Touriandi Lodge – Bingara’s success story

October 21, 2011

Twenty years ago today, (October 19, 1991) Phillip Charters won firstprize in Bingara’s second Frail Aged Hostel raffle.The second raffle was the culmination of the Hostel Committee’s drive to raise $500,000 to build what was to become Touriandi Lodge.

The first raffle,which was drawn in April, 1990 was won by Andrew Legg. Both raffls had as first prize a Subaru Brumby utility which was paid for using some of the raffle monies. On January 5, 1992 tenders were called for the job of constructing the facility for which the community had worked for more than four years.

It had been a long road for the Frail Aged Hostel Committee and its fund raising sub-committee. The move towards a hostel in Bingara was due to the foresight of the Hospital Board which saw the need for such a facility in the community. A public meeting was called by the Hospital Board’s Hostel Steering Committee, led by Peter Turnbull, to gauge community support for a hostel for the frail and aged.

More than 60 people attended that meeting in August, 1988 resolving to elect a committee to work towards building a Frail Aged Hostel in Bingara.  That first committee saw Peter Turnbull elected Chairman, Nancy Capel elected Vice Chairman, David Muir elected Secretary, Judy Mack elected Treasurer and Chris East, Ross Baker and Evelyn Brown elected Committee members. The local Country Women’s Association made the firstdonation to the project of $500.

In November, 1988 the Hostel Committee began a waiting list of people wanting to move into the accommodation in the near future. As it turned out, they had four years to wait until sufficient funds were raised to build the hostel. The need for the hostel was emphasised by the 1986 census which recorded, according to Peter Turnbull who was quoted in the Advocate in November 1988, that Bingara had 341 people over the age of 65 who would be needing care in the future.

Current Touriandi Lodge Board Chairman, Kevin Hansen told the Advocate that the need for the proposed facility was highlighted around 2001 when families in town had to send relatives to neighbouring towns like Narrabri and Inverell for care. Mr Hansen recalled a local fam-ily who had one parent in a care facility in Narrabri and the other parent in a similar facility in Glen Innes.

“At that time it was clear that the lodge would fulfil a local need, providing care and accommodation for family members who could continue to live within their support network.”

In January, 1990 the Federal Government provided $350,880 in a grant to the Hostel Committee. The Advocate Editor at the time urged residents not to rest on the basis of the grant, writing “The announcement of the Commonwealth funding for the hostel does not mean that the community does not have to raise money. The building of the hostel is expected to cost in the vicinity of $500,000 leaving about $150,000 for Bingara people to find.

Funds were raised in all sorts of ways by lots of different people. The Touriandi Lodge – Bingara’s success story fund raising sub committee sold raffle tickets in Bingara as well as other towns, including Tamworth and as far away as Ballina.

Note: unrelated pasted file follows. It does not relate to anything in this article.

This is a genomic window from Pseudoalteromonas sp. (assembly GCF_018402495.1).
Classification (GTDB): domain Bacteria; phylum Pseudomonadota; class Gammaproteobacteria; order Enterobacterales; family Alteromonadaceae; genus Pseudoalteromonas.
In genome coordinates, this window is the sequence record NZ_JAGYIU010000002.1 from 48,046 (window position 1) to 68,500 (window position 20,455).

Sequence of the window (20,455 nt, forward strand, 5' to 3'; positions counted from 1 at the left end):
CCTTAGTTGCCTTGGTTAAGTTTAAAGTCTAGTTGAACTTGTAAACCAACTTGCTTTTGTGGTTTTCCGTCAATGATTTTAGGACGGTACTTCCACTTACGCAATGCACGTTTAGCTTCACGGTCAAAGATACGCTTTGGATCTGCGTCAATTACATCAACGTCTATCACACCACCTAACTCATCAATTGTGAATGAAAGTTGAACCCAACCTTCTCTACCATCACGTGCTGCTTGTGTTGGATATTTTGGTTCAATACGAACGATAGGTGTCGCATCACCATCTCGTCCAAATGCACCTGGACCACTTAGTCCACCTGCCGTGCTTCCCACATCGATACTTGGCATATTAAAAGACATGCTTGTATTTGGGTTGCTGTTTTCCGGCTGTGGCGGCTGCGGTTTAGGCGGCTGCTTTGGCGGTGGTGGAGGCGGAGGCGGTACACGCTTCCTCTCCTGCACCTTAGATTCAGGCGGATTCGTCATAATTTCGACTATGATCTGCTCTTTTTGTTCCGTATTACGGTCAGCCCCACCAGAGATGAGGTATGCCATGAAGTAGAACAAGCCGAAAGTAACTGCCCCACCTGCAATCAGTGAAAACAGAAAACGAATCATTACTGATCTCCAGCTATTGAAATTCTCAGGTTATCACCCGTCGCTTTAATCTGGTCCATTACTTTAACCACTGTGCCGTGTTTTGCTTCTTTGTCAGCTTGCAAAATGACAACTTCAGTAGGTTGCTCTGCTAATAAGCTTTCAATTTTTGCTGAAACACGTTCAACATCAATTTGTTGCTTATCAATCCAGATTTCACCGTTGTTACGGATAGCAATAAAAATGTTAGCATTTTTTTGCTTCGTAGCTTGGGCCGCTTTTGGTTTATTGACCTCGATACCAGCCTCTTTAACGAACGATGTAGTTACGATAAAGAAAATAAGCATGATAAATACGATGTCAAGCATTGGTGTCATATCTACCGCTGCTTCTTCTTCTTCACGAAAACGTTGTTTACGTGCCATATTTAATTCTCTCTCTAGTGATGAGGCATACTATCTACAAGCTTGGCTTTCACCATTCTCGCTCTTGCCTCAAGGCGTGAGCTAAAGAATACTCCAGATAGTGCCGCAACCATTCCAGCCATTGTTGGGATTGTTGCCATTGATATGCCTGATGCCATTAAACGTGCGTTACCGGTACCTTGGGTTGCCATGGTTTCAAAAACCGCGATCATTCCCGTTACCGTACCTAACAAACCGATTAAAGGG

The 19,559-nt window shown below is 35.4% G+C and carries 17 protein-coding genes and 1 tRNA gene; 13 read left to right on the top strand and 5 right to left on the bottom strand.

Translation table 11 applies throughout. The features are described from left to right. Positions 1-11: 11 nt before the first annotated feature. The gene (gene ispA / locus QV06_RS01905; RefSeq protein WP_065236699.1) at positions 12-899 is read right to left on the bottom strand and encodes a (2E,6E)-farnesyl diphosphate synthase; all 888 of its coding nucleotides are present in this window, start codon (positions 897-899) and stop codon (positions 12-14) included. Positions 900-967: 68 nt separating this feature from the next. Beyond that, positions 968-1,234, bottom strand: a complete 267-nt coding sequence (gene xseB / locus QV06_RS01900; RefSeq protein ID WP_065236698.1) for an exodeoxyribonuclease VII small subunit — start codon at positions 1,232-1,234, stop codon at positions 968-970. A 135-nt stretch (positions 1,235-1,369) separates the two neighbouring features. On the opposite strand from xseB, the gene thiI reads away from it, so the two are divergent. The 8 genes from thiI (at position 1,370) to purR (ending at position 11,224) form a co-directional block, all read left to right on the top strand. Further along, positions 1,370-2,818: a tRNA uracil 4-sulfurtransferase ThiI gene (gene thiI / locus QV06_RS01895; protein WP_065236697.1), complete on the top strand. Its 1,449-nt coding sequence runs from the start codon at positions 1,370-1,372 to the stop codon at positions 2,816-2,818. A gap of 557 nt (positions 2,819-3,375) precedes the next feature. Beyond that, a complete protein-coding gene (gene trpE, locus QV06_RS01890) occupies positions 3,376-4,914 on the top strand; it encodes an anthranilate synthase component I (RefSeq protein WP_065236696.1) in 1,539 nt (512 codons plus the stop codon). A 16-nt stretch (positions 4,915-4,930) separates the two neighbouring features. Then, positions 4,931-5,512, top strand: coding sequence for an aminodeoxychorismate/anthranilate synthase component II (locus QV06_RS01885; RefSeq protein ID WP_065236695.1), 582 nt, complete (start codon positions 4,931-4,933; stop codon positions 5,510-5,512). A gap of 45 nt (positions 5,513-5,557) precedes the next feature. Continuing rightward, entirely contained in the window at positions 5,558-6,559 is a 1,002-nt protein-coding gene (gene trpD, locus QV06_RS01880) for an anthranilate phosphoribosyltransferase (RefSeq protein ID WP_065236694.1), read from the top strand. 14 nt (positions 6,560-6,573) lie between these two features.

Many people from the local community donated in many different ways. A prime steer was donated for auction, a Charity Ball with a Charity Queen and Princess was held, the Lions Club made the hostel its major project, donating $15,000 to the fund in May, 1990. The Sporting Club hosted Trivia Nights, while the committee worked on, holding street stalls, catering at sales and finding other ways to raise money.

In the August 8, 1990 edition of the Bingara Advocate, fund raising sub-committee Chairman, Nancy Capel thanked a long list of people and organisations who had donated funds, cooking and handcrafts to be raffled, held art shows, cut wood, and generally worked in all kinds of ways to generate proceeds to donate to the fund. At the end of the 1990 financal year, nearly $47,500 had been raised in the previous 12 months.

As 1991 wore on, funds continued to trickle in but it was becoming obvious that the fundraisers were tiring. The second Subaru raffle tickets were selling slowly, with the draw being postponed twice.

Finally, the end was in sight, with tenders called for the project in July, 1991.

However, in September all plans were “put on hold” for 12 months when the State Government proposed that Bingara’s Frail Aged Hostel should be absorbed into a new concept called Multi Purpose Centres (MPC).

Hostel Committee Chairman, Peter Turnbull told the Annual General Meeting in that year that “there are obvious savings if we combine the services (with the hospital). Only one major kitchen would be needed and no live-in staff would be required in the hostel if it were attached to the present hospital. There would be substantial savings in building costs, which would allow dramatic reductions in entry contributions or loans for residents,” he said.

“That was a very frustrating time,” Peter Turnbull told the Advocate, “The whole idea for Touriandi was that it should provide, as much as possible, a home like environment for residents. It became clear to the committee that being part of an MPC just didn’t fit with our vision for Touriandi. So, we decided to just push ahead with the project.”

On January 5, 1992 tenders were again called for he construction of Touriandi. Ten tenders were received ranging from $429,937 to $587,903. Wheeler, Rice and Associates of Armidale were awarded the job. In July, 1992 Bingara’s Radiance Club presented Peter Turnbull with a cheque for $15,000 which was, according to the Advocate, “to ensure Bingara’s Frail Aged Hostel is furnished and equipped and opened free of debt.”

This goal was indeed achieved, with entry contributions covering the small gap between funds raised and the cost of the project. Construction of Touriandi Lodge was completed in November, 1992 and was officiallyo pened on Australia Day, 1993 with Lee-Ann Lynch being appointed the first Supervisor.

The building of Touriandi Lodge was a triumph for the Bingara community.

Peter Turnbull told the Advocate that he regarded it as “a very rewarding project. Everybody was involved, the committee worked hard together to achieve a wonderful result.” The range of ways found to raise money was extraordinary, with all sections of the community contributing.

During the time that funds were being raised for Touriandi, an impressive range of other organisations in Bingara continued to operate. Then as now, there were plenty of opportunities to devote one’s time and energy to the activities of the town.